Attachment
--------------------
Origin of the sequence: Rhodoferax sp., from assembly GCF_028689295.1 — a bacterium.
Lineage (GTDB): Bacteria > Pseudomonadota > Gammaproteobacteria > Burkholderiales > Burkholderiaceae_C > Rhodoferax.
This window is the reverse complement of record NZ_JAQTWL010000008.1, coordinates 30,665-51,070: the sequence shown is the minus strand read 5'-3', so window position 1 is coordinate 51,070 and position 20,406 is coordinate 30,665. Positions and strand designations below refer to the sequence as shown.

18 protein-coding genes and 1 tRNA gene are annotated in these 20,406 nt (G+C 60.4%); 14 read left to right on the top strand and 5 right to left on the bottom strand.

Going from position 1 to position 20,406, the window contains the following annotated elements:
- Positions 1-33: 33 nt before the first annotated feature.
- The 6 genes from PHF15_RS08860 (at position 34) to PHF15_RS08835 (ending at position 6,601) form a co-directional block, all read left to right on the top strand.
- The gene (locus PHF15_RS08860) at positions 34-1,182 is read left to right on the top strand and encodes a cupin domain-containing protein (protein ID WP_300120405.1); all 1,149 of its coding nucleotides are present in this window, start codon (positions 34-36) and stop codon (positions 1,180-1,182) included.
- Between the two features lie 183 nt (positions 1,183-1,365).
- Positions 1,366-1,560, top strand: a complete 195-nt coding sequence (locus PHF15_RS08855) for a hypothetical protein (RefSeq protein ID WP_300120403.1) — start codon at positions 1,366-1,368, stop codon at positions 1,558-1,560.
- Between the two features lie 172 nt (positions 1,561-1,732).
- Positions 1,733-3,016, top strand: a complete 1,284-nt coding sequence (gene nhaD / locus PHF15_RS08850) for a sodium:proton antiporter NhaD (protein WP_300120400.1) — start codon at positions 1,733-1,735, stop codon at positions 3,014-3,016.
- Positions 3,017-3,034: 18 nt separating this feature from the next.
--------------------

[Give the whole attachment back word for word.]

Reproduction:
Origin of the sequence: Rhodoferax sp., from assembly GCF_028689295.1 — a bacterium.
Lineage (GTDB): Bacteria > Pseudomonadota > Gammaproteobacteria > Burkholderiales > Burkholderiaceae_C > Rhodoferax.
This window is the reverse complement of record NZ_JAQTWL010000008.1, coordinates 30,665-51,070: the sequence shown is the minus strand read 5'-3', so window position 1 is coordinate 51,070 and position 20,406 is coordinate 30,665. Positions and strand designations below refer to the sequence as shown.

18 protein-coding genes and 1 tRNA gene are annotated in these 20,406 nt (G+C 60.4%); 14 read left to right on the top strand and 5 right to left on the bottom strand.

Going from position 1 to position 20,406, the window contains the following annotated elements:
- Positions 1-33: 33 nt before the first annotated feature.
- The 6 genes from PHF15_RS08860 (at position 34) to PHF15_RS08835 (ending at position 6,601) form a co-directional block, all read left to right on the top strand.
- The gene (locus PHF15_RS08860) at positions 34-1,182 is read left to right on the top strand and encodes a cupin domain-containing protein (protein ID WP_300120405.1); all 1,149 of its coding nucleotides are present in this window, start codon (positions 34-36) and stop codon (positions 1,180-1,182) included.
- Between the two features lie 183 nt (positions 1,183-1,365).
- Positions 1,366-1,560, top strand: a complete 195-nt coding sequence (locus PHF15_RS08855) for a hypothetical protein (RefSeq protein ID WP_300120403.1) — start codon at positions 1,366-1,368, stop codon at positions 1,558-1,560.
- Between the two features lie 172 nt (positions 1,561-1,732).
- Positions 1,733-3,016, top strand: a complete 1,284-nt coding sequence (gene nhaD / locus PHF15_RS08850) for a sodium:proton antiporter NhaD (protein WP_300120400.1) — start codon at positions 1,733-1,735, stop codon at positions 3,014-3,016.
- Positions 3,017-3,034: 18 nt separating this feature from the next.